Event Planner’s Toolbox (EPT) focuses on software and services that enable you to reach your full potential as an event planner. They are handpicked, loved, and trusted. We try to keep them free, but free is not always the best option. However, in the age of freemium, services became more and more reliable while costing users nothing but time to learn how to use them. Each article focuses on one area, covering it in depth to make sure it solves the problem. You’re more than welcome to leave your suggestions in the comments.
A client walks up to you and says he or she wants to do an event in city A in the spring with X amount to spend on it. How long does it take you to get back to them with an answer?
Location and time are the most important elements of any event. Picking the right location and time for an event determines the overall budget. It's very important to do initial research to see if the budget your client has in mind would work in that location and time. You want to save your client money; you don’t want to go over the budget. It doesn’t look good if you do, and you'll lose business.
“Everybody has great ideas until they see exactly what it’s going to cost,” said Christopher Justice, CEO of SparkSight. His company recently introduced free
Conference Calculator (no longer active) to help event professionals get a glimpse at what their future event might look like financially.
Conference Calculator calculates revenue and determines costs for an event based on several inputs from a user without registration. It takes in account event size, location, time, and registration fees to generate the first draft of a comprehensive report.
“It took about six months to derive a formula that was relatively, but not completely, accurate. And we just kept refining it over a period of time,” Justice said.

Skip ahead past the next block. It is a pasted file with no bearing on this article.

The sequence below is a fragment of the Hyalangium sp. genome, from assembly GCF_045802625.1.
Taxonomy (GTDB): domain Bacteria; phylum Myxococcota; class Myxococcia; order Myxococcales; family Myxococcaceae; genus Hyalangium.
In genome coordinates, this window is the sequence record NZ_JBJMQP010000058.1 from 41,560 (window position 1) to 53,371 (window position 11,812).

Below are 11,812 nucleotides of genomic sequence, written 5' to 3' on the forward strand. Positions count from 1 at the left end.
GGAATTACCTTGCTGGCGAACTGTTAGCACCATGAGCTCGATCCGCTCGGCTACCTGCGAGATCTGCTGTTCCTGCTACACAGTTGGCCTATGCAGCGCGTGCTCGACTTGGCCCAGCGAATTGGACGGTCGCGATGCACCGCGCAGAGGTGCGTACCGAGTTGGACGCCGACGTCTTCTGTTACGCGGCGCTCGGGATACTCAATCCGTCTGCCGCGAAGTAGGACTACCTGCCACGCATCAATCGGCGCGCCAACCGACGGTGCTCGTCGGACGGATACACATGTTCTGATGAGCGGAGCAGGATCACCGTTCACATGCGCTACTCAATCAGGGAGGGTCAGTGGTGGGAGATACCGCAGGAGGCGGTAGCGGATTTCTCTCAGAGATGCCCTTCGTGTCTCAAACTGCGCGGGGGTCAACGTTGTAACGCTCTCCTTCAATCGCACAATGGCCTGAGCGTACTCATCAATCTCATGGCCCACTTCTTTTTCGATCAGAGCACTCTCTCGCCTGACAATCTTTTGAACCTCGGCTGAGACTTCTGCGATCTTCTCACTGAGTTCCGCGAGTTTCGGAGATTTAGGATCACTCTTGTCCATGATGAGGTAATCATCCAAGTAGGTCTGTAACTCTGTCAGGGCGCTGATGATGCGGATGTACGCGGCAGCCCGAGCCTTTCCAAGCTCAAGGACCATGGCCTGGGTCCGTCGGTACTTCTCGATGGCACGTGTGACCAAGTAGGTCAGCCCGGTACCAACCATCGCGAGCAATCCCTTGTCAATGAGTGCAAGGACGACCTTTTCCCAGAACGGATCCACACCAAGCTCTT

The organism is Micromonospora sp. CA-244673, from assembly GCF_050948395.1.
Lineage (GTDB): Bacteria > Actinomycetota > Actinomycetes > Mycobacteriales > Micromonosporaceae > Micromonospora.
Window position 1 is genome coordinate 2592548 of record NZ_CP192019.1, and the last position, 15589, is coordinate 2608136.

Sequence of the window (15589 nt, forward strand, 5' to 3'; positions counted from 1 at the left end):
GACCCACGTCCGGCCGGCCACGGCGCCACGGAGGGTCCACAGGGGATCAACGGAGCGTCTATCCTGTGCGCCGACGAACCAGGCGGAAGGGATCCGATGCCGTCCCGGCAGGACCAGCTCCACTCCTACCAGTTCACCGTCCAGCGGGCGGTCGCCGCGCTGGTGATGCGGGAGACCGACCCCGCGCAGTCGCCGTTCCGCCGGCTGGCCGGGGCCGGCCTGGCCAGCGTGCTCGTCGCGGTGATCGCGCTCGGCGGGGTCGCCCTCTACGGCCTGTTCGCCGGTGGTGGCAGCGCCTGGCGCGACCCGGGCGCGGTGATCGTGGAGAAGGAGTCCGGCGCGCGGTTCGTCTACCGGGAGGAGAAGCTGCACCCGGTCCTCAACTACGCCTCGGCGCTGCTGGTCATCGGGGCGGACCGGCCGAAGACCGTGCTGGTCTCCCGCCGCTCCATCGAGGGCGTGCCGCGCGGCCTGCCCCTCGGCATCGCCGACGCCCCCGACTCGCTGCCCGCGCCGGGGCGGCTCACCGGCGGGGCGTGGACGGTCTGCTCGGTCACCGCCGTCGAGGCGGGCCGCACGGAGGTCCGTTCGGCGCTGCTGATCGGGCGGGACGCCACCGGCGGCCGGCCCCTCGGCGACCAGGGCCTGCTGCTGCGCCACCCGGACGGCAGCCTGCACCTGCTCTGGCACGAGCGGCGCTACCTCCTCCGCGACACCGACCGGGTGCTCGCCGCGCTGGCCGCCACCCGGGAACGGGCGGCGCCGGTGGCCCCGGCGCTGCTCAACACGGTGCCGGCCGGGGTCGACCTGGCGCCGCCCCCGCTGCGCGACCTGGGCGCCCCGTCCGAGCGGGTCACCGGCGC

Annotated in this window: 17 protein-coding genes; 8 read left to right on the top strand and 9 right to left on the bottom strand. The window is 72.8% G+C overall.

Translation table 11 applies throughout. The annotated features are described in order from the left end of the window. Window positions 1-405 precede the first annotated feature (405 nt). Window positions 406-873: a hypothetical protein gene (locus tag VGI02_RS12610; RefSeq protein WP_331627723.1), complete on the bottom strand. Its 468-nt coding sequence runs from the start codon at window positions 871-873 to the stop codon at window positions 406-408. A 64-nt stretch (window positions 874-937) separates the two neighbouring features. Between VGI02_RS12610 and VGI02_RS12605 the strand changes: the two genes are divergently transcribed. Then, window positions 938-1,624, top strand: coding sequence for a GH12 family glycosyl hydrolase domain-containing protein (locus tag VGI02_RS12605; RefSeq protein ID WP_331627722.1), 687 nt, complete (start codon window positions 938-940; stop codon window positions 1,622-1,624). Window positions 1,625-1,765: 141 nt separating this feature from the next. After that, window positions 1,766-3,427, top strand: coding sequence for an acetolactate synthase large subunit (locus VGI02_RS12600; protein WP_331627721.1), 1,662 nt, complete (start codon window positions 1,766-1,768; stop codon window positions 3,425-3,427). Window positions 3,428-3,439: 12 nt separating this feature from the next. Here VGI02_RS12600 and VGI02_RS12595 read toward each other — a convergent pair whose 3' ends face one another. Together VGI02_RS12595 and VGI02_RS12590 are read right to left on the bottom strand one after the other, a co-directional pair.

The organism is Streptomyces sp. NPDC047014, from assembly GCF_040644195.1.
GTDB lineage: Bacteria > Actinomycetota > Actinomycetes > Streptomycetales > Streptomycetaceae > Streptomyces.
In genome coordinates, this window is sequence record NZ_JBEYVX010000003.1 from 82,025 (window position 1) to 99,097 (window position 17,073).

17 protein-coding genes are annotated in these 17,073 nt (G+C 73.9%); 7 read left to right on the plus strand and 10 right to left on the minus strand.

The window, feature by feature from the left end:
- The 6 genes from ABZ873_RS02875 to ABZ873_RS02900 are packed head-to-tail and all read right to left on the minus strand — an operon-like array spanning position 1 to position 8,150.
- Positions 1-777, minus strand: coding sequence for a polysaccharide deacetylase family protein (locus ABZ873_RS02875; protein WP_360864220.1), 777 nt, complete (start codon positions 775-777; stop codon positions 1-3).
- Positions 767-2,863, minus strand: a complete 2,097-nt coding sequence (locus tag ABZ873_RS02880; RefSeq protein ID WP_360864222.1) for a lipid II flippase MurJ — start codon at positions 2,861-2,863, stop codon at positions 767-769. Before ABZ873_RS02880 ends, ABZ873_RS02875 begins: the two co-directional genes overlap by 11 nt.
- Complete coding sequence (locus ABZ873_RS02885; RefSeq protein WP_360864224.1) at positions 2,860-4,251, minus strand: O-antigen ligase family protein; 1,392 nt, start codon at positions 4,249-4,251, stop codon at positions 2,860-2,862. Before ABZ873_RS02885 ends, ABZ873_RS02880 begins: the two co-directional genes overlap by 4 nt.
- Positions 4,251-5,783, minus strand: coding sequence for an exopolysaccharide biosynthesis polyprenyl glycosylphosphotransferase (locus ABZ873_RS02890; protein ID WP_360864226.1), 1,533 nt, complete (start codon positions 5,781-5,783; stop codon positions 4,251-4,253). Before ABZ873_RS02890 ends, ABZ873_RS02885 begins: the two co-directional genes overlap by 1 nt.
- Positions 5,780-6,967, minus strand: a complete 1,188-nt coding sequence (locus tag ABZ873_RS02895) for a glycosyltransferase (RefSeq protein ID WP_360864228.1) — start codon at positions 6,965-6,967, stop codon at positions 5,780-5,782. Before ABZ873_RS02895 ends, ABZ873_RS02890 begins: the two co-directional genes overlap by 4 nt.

It uses over 90 different metrics to calculate an average budget based on entered event requirements, “then uses a combination of industry variables, statistics and other information we’ve collected over twenty-plus years to calculate the expenses,” according to the site.
Once the report is generated, you have more input fields to personalize the results for your specific event. It includes pre- and on-site registration, sponsorships, merchandise, and more for the income column. The expense column has an even greater amount of customizable inputs, such as speaker fees, beverages and food, production, and more.
“You could then tweak those budgets,” Justice said. “One of the skills that we have as a business is, really, mechanisms to optimize that budget.”
The Calculator is not 100 percent accurate, but it provides event professionals with a starting point for an event budget. Quickly reviewing generated reports is an easy way to see what budget works for that location and time based on industry averages. Even an estimate is better than nothing.
What’s funny and embarrassing at the same time we had people take the data out of Excel spreadsheet and they walk into their planning meetings. That becomes their basis for an introductory budget.
The Calculator was originally used to qualify leads, so clients had a basic understanding of the budget before they came to Justice. Calculator’s backend gives him an inside look at events in their pre-planning stage, but not everyone completes full reports.
Each event can be categorized by area of interest and event type. Justice says he keeps an eye on the data to see if there are any events he’s interested in. Recently, they had someone use the Calculator to see an estimated budget for a 2014 event in his area. Justice was able to provide recommendations for the event because he knew that market best.
The Calculator does not require any personal information. It’s very straightforward and easy to use. The only time you're asked for your email is when you choose to email the report to yourself or someone else, and it states they will never share or sell any private information collected.
The Calculator is a great tool for all event professionals. It provides an in-depth starting point for any event. Once you have this starting point you'll be better prepared to tackle the budget. It’s always hard to start with a blank screen. You often don’t know where to begin. This way you'll have the basics already in place, so all you have to do is begin changing numbers to fit your needs.
“It’s a hobby and if there’s a relationship that emerges from the data, great,” Justice said. “Do we look at the data? Absolutely. Do we always take advantage of it? No.”